Early attempts at prefabricated metal posts contributed to root fractures as they were designed to replicate custom cast posts and were manufactured with a wedge shape. Upon mastication, forces were transmitted through the root, causing a known problem of root fractures.
This led to the development of parallel-shaped metal posts which have been in use for decades now. The parallel shape eliminated this wedge effect and was a statistically superior solution. However, obvious limitations persisted. To insert a parallel post into a tapered canal means one of two things (or in many cases – both): Unnecessary reduction of tooth structure in the apical portion of the canal will weaken the root at the tip of the post, and increases risks during post space preparation. If a smaller diameter post is chosen, then the coronal portion of the post must be filled with cement. The cement is the weakest link in the solution and doesn’t offer much support for the crown.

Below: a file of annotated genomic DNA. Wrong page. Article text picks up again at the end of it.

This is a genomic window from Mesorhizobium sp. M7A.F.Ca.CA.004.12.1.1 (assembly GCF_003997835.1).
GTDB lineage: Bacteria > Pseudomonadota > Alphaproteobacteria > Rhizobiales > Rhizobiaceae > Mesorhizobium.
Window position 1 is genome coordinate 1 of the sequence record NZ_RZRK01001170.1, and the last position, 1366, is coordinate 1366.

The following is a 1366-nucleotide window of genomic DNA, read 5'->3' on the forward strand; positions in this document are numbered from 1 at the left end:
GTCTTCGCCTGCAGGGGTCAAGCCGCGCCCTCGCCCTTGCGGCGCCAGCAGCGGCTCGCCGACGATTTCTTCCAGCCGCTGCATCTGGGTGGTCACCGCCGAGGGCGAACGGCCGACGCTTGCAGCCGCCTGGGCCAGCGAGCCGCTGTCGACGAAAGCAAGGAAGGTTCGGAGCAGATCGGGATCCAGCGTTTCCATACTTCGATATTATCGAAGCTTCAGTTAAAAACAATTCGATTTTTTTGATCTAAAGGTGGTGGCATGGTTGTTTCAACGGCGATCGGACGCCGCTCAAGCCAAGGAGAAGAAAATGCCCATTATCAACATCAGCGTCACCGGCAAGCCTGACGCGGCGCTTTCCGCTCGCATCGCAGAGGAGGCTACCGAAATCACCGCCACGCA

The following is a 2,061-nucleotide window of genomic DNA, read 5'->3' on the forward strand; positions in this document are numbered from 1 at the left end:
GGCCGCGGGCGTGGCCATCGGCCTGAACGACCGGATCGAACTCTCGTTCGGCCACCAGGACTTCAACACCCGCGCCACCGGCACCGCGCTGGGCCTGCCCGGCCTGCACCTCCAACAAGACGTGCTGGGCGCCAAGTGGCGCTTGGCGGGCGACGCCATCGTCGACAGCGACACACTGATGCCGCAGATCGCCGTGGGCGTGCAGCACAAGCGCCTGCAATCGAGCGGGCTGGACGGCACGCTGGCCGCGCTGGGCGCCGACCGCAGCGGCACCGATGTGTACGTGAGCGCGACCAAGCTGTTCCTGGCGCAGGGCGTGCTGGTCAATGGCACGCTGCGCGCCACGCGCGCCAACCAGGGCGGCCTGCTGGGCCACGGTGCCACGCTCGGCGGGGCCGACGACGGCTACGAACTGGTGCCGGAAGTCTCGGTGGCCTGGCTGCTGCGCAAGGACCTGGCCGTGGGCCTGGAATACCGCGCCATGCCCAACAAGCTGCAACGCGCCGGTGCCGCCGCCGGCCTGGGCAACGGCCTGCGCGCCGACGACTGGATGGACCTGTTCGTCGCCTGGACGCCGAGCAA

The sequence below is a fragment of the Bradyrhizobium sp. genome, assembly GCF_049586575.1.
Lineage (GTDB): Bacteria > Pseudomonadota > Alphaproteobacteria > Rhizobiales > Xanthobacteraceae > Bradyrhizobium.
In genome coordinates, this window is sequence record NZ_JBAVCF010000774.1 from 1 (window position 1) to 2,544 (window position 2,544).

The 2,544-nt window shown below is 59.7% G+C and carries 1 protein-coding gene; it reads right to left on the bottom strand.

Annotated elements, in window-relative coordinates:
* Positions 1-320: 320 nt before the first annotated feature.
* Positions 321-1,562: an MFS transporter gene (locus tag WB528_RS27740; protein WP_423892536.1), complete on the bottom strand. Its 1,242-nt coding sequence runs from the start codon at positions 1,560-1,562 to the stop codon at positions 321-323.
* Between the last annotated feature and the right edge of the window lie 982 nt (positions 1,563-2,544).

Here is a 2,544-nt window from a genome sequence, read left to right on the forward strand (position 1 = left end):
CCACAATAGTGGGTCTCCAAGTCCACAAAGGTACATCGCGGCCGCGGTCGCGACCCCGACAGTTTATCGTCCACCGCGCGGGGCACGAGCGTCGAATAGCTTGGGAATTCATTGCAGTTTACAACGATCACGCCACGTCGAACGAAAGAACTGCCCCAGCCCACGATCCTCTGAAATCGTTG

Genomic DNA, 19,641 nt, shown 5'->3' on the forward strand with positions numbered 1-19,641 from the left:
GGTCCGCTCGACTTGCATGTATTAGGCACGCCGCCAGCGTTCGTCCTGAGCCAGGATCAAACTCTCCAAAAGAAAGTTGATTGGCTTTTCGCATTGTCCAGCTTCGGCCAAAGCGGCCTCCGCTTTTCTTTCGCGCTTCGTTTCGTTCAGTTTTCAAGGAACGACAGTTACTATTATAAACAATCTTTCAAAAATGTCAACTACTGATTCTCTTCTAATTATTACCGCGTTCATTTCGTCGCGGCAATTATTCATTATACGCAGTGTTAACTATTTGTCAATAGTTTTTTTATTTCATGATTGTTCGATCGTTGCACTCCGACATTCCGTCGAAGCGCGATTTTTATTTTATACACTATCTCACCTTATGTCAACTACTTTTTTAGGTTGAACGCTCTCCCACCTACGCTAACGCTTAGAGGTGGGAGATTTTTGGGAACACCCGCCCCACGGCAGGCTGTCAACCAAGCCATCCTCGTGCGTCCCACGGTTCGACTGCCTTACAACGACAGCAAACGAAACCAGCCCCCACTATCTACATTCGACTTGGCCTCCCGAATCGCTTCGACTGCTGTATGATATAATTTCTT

Several other metal post designs were then developed to deal with these issues, however others were turning to fiber-resin solutions, which have since dominated post developments.
The 1st post design introduced by Synca, Logipost-UM, was evaluated by a well-known American independent research institute in 1998. Even with this early version, 92% of evaluators rated the product as excellent or good. It virtually eliminated the potential of root fracture, as the fiber exhibited the same modulus of elasticity as dentin. It was not parallel, but offered a .02 taper, which was a step in the direction of anatomical design. Lastly, the fiber-resin in the posts bonded to current dental bonding materials, creating the potential to reinforce remaining tooth structure following root canal therapy.